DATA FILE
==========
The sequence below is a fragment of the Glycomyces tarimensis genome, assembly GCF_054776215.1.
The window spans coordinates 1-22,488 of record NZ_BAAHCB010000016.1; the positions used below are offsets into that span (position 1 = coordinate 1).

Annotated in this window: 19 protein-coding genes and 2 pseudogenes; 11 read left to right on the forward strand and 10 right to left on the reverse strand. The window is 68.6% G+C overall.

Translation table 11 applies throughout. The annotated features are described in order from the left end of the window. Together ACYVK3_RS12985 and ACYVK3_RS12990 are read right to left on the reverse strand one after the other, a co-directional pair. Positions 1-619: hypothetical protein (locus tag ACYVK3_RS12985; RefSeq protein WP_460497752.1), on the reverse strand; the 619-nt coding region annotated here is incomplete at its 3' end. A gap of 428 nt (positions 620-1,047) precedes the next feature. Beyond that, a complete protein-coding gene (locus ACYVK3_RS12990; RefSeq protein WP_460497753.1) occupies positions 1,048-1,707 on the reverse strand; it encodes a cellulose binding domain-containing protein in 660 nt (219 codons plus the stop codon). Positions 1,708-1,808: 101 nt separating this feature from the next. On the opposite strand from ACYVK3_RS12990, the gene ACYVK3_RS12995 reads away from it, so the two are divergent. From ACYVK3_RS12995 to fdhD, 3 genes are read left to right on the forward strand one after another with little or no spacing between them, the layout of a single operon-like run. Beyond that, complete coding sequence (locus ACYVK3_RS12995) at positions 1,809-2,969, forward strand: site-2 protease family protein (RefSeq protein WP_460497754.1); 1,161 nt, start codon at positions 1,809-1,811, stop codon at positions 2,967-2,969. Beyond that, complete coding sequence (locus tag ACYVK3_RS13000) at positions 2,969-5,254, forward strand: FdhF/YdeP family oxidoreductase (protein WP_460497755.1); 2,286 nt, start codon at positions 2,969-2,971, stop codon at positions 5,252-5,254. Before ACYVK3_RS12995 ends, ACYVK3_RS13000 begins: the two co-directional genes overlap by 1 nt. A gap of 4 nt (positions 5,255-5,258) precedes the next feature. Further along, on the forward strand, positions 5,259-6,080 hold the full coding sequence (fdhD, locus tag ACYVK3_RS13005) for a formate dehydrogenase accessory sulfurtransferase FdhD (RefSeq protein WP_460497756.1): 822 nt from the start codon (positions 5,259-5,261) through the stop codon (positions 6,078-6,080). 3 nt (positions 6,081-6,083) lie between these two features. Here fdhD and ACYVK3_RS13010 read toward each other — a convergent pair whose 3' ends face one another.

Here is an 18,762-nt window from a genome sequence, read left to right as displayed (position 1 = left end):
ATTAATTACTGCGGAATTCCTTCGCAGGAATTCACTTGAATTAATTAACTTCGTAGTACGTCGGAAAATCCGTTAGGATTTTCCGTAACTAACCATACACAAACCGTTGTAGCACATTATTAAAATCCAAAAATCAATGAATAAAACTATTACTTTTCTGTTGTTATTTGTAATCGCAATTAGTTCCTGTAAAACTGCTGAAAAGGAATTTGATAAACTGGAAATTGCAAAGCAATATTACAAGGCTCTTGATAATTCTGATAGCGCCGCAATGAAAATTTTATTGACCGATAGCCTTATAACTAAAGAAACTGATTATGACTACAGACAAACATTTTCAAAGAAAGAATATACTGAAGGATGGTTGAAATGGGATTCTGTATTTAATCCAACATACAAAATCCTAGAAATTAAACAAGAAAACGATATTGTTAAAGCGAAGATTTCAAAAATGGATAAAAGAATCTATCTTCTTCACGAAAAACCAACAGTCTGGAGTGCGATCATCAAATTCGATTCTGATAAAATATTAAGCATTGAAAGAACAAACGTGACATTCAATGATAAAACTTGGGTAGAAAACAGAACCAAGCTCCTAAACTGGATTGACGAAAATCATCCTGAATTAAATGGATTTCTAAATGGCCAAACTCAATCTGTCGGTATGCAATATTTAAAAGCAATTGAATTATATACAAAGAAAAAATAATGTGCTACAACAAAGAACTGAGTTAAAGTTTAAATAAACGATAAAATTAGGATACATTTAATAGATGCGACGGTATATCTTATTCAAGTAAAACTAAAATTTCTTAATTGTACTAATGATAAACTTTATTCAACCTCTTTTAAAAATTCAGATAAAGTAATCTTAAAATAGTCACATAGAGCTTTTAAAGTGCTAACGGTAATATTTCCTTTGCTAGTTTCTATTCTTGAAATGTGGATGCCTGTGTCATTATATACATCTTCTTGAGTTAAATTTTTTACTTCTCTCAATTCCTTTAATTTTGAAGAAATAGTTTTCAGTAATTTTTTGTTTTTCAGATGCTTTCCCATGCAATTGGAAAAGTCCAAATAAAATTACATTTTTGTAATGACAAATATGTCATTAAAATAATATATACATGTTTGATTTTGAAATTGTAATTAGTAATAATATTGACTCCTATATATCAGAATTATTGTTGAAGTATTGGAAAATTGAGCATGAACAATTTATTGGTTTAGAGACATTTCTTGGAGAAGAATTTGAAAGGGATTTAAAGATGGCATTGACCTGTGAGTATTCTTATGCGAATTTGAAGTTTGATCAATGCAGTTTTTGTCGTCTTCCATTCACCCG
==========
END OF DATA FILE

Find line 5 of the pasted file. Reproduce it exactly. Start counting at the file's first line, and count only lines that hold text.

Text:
Here is an 18,762-nt window from a genome sequence, read left to right as displayed (position 1 = left end):